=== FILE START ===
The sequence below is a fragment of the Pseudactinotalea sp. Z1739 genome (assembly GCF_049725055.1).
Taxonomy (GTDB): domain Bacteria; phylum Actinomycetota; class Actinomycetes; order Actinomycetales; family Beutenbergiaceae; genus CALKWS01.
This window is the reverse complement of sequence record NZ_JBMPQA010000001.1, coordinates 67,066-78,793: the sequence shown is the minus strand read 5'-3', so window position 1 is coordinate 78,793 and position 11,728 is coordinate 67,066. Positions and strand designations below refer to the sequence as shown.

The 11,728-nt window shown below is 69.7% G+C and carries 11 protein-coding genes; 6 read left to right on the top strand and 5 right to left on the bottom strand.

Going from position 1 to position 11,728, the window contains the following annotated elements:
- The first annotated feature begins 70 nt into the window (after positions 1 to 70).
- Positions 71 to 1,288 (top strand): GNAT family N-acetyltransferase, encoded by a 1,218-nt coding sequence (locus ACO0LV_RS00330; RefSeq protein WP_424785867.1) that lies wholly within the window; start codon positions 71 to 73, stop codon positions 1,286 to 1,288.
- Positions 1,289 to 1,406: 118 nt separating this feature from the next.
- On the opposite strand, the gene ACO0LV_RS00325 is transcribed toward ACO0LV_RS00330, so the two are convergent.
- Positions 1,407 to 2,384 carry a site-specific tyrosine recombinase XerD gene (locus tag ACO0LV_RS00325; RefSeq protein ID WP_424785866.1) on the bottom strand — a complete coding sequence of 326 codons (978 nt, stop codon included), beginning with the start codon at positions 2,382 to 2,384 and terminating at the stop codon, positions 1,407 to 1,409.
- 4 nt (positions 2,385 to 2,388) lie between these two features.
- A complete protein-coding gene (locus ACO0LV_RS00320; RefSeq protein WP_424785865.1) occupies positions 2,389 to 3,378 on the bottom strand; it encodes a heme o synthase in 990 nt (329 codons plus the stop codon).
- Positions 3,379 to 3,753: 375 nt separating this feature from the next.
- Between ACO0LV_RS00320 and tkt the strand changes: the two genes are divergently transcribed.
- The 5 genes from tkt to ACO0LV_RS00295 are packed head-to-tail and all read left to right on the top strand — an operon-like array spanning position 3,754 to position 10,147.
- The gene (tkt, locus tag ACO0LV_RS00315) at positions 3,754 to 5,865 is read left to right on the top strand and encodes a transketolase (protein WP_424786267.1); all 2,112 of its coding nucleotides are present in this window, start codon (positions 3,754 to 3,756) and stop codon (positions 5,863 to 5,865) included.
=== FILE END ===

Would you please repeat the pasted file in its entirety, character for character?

The sequence below is a fragment of the Pseudactinotalea sp. Z1739 genome (assembly GCF_049725055.1).
Taxonomy (GTDB): domain Bacteria; phylum Actinomycetota; class Actinomycetes; order Actinomycetales; family Beutenbergiaceae; genus CALKWS01.
This window is the reverse complement of sequence record NZ_JBMPQA010000001.1, coordinates 67,066-78,793: the sequence shown is the minus strand read 5'-3', so window position 1 is coordinate 78,793 and position 11,728 is coordinate 67,066. Positions and strand designations below refer to the sequence as shown.

The 11,728-nt window shown below is 69.7% G+C and carries 11 protein-coding genes; 6 read left to right on the top strand and 5 right to left on the bottom strand.

Going from position 1 to position 11,728, the window contains the following annotated elements:
- The first annotated feature begins 70 nt into the window (after positions 1 to 70).
- Positions 71 to 1,288 (top strand): GNAT family N-acetyltransferase, encoded by a 1,218-nt coding sequence (locus ACO0LV_RS00330; RefSeq protein WP_424785867.1) that lies wholly within the window; start codon positions 71 to 73, stop codon positions 1,286 to 1,288.
- Positions 1,289 to 1,406: 118 nt separating this feature from the next.
- On the opposite strand, the gene ACO0LV_RS00325 is transcribed toward ACO0LV_RS00330, so the two are convergent.
- Positions 1,407 to 2,384 carry a site-specific tyrosine recombinase XerD gene (locus tag ACO0LV_RS00325; RefSeq protein ID WP_424785866.1) on the bottom strand — a complete coding sequence of 326 codons (978 nt, stop codon included), beginning with the start codon at positions 2,382 to 2,384 and terminating at the stop codon, positions 1,407 to 1,409.
- 4 nt (positions 2,385 to 2,388) lie between these two features.
- A complete protein-coding gene (locus ACO0LV_RS00320; RefSeq protein WP_424785865.1) occupies positions 2,389 to 3,378 on the bottom strand; it encodes a heme o synthase in 990 nt (329 codons plus the stop codon).
- Positions 3,379 to 3,753: 375 nt separating this feature from the next.
- Between ACO0LV_RS00320 and tkt the strand changes: the two genes are divergently transcribed.
- The 5 genes from tkt to ACO0LV_RS00295 are packed head-to-tail and all read left to right on the top strand — an operon-like array spanning position 3,754 to position 10,147.
- The gene (tkt, locus tag ACO0LV_RS00315) at positions 3,754 to 5,865 is read left to right on the top strand and encodes a transketolase (protein WP_424786267.1); all 2,112 of its coding nucleotides are present in this window, start codon (positions 3,754 to 3,756) and stop codon (positions 5,863 to 5,865) included.